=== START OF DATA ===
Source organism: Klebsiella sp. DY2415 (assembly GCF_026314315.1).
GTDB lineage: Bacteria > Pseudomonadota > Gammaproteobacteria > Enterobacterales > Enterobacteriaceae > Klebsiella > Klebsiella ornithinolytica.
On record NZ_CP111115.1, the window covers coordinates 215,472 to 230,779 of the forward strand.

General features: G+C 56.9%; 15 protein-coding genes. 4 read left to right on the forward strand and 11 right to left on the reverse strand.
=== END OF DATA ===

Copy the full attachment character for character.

Source organism: Klebsiella sp. DY2415 (assembly GCF_026314315.1).
GTDB lineage: Bacteria > Pseudomonadota > Gammaproteobacteria > Enterobacterales > Enterobacteriaceae > Klebsiella > Klebsiella ornithinolytica.
On record NZ_CP111115.1, the window covers coordinates 215,472 to 230,779 of the forward strand.

General features: G+C 56.9%; 15 protein-coding genes. 4 read left to right on the forward strand and 11 right to left on the reverse strand.